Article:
Certain libertarians of a more conservative bent tend to treat the US Constitution as a sacred document. Some think tanks routinely pump out documents saying that America is going down the drain because leaders no longer respect the Constitution.
In A Brief History of Liberty, David Schmidtz and I say:
In western democracies, when we exalt democracies, what we exalt is constitutional democracy. The constitutional part is more important than the democracy part. To be worth defending, democracy has to be limited. There are things our neighbors must not be allowed to do, even if they can muster a large voting majority. As classicist and philosopher Paul Woodruff says, “the tyranny of the majority kills freedom as dead as any other form of tyranny. It’s not freedom if you have to join the majority in order to feel that you are free.”
But neither of us is particularly excited by written constitutions. Written constitutions are not self-enforcing. Quoting from Libertarianism:
Written constitutions contain legal guarantees, but legal guarantees guarantee nothing. To maintain a constitutional regime, citizens must be strongly committed to maintaining a constitutional regime. Some forms of government make it easier to undermine or bypass commitment. But written constitutions are not self-enforcing.
The worst dictatorships and totalitarian regimes have often had liberal written constitutions, constitutions indistinguishable from those in liberal Western democracies. For instance, the Soviet Union under Stalin was a humanitarian disaster—most scholars estimate Stalin’s government killed more than 20 million people (outside of war)—even though the USSR’s constitution guaranteed human rights.
It’s not clear that the US Constitution was really supposed to protect liberty. One reading of history–the reading I favor–says that the point was just to empower a central government.
The actual—indeed, intended—effect of replacing the Articles of Confederation with the Constitution was not to protect liberty or promote social justice, but to strengthen the central government.
The following passage grew out of a conversation with my father-in-law. He asked, didn’t Shay’s Rebellion prove we needed a stronger federal government. Now, perhaps we did. Perhaps in the final analysis the government under the Articles of Confederation was not strong enough. But it’s bizarre to use Shay’s Rebellion as evidence.
Shay’s Rebellion in 1786 prompted many leaders to replace the Articles of Confederation and to favor a stronger central government. Daniel Shay was an honored and decorated soldier during the American Revolutionary War. Like many revolutionary soldiers, Shay was never paid for his service. He returned from service with large farm debts—debts he could not pay because he was not paid for his military service. European creditors wanted payment in gold and silver, but these were in short supply. Shay and other badly treated veterans worried their property would be confiscated and they would be placed in debtors’ prisons. They petitioned the Massachusetts government to fix the problem. Boston ignored their petitions. Finally, in desperation, Shay and other farmers rebelled. They formed a militia to prevent local courts from confiscating their property. Under the Articles of Confederation, it was difficult for the US central government to help Massachusetts crush the rebellion.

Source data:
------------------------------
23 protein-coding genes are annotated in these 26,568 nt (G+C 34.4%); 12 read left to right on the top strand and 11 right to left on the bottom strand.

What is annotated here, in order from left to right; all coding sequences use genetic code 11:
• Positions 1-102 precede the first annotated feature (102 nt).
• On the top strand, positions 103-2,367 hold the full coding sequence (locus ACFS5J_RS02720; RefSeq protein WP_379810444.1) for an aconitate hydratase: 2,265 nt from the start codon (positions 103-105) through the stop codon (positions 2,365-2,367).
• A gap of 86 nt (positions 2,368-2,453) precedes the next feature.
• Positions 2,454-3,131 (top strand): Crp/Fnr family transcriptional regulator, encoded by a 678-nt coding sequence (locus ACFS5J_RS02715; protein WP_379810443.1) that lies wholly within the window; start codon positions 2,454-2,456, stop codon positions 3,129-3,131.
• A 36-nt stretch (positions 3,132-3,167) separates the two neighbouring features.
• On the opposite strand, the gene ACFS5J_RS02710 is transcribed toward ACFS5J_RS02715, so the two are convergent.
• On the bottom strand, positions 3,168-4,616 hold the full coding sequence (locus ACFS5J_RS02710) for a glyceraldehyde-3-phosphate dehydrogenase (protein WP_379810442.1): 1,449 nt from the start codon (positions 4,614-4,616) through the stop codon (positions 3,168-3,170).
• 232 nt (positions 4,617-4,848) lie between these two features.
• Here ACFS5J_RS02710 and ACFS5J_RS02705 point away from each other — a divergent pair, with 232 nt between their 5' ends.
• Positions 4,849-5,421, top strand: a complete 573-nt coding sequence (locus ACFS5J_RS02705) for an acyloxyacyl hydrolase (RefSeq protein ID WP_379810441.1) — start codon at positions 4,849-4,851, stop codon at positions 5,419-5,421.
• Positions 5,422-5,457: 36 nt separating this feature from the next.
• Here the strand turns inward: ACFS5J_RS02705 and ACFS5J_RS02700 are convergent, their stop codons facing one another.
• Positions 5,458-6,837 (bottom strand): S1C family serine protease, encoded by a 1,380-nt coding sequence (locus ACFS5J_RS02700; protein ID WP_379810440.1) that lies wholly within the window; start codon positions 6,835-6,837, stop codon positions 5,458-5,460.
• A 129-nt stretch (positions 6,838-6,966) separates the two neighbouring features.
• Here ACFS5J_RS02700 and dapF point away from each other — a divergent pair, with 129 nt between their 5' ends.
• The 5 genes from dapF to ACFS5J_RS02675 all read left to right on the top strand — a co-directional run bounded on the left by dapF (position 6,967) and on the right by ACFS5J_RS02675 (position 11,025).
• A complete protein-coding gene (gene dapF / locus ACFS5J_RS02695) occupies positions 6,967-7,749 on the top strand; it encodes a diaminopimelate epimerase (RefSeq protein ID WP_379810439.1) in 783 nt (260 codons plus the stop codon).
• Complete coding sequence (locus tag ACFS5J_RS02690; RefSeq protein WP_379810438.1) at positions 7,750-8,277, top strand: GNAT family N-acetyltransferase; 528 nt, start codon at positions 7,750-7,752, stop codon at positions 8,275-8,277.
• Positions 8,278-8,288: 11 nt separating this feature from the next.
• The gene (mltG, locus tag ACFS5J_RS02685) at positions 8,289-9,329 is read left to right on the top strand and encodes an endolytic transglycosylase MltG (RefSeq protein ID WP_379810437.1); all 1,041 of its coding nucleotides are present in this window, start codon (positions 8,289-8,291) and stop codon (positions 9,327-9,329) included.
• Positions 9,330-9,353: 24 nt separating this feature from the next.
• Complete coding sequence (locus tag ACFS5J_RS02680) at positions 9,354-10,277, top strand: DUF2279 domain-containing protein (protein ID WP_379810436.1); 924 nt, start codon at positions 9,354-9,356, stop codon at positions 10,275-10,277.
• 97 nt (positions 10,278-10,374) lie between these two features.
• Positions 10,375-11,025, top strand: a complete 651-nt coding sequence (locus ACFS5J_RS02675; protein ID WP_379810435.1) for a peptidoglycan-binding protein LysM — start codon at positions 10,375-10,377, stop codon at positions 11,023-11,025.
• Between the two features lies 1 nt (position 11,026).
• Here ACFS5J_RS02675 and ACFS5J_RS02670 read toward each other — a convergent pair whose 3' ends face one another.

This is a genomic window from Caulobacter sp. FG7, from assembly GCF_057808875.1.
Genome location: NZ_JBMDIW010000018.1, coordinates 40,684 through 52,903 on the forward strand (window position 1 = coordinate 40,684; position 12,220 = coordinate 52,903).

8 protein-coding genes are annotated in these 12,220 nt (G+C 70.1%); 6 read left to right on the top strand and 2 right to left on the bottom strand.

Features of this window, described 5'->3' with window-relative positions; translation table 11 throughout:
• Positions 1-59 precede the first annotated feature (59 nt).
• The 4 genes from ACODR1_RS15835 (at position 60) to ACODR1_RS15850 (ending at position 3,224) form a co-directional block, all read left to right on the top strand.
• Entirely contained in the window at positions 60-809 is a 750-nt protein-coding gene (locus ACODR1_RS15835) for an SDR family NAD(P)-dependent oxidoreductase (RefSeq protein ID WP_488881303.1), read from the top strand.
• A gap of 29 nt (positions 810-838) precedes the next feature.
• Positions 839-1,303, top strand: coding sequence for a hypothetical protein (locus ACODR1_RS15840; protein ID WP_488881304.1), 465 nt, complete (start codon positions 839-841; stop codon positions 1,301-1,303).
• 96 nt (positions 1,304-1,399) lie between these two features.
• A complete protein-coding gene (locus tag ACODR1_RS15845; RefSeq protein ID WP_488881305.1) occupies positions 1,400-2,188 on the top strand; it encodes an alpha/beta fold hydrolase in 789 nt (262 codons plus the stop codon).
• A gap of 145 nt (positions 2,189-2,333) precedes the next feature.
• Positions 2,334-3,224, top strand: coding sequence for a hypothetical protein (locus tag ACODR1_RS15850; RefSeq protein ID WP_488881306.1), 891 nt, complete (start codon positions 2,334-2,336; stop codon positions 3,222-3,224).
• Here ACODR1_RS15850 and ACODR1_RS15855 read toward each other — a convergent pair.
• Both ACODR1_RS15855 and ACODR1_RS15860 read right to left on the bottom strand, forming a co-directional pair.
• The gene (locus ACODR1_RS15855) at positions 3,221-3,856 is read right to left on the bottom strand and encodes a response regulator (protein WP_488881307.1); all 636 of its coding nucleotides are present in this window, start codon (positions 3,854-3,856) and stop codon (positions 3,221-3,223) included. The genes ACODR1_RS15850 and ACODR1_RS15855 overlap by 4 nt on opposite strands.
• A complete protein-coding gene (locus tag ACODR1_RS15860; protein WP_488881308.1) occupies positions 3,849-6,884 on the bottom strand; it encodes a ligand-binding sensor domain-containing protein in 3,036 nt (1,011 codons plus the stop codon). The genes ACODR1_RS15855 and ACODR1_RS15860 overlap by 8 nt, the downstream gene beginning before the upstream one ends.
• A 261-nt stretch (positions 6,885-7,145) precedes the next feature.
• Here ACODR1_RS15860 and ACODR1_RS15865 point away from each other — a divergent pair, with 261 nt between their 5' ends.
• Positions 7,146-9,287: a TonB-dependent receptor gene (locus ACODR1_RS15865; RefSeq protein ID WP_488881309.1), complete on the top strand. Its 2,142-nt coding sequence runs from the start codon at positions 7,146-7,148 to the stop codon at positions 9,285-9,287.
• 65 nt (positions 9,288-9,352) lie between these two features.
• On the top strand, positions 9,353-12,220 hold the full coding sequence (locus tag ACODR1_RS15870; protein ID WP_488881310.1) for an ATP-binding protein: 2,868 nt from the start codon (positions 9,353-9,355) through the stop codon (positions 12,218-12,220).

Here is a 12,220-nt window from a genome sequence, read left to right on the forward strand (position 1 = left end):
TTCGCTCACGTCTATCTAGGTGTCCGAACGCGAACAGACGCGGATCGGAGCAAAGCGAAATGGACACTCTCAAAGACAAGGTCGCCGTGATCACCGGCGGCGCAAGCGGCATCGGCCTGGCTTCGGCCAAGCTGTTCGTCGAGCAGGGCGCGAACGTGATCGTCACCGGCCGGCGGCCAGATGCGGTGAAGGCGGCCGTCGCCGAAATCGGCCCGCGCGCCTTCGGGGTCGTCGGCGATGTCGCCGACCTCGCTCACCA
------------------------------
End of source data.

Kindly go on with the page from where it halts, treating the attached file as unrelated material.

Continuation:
American public school history books tell the story of Shay’s Rebellion in order to show that the US Constitution was necessary. Some libertarians take an alternative reading: The government treated Shay and his fellow farmers in an extremely unjust way. If Shay’s Rebellion is supposed to justify the US Constitution, what is the justification, that the Constitution makes it easier for the government to oppress the poor?
At any rate, people see the Constitution as a set of guarantees. But legal guarantees guarantee nothing.
There is a difference between guaranteeing in the sense of rendering something inevitable (as when an economist says that quadrupling the minimum wage would guarantee widespread unemployment) versus guaranteeing as expressing a firm commitment to achieve a goal (as when the Bush administration guaranteed no child would be left behind).
Libertarians say that guaranteeing something in the latter sense is no real guarantee.
I’ll return to this point more when I discuss libertarianism and the welfare state.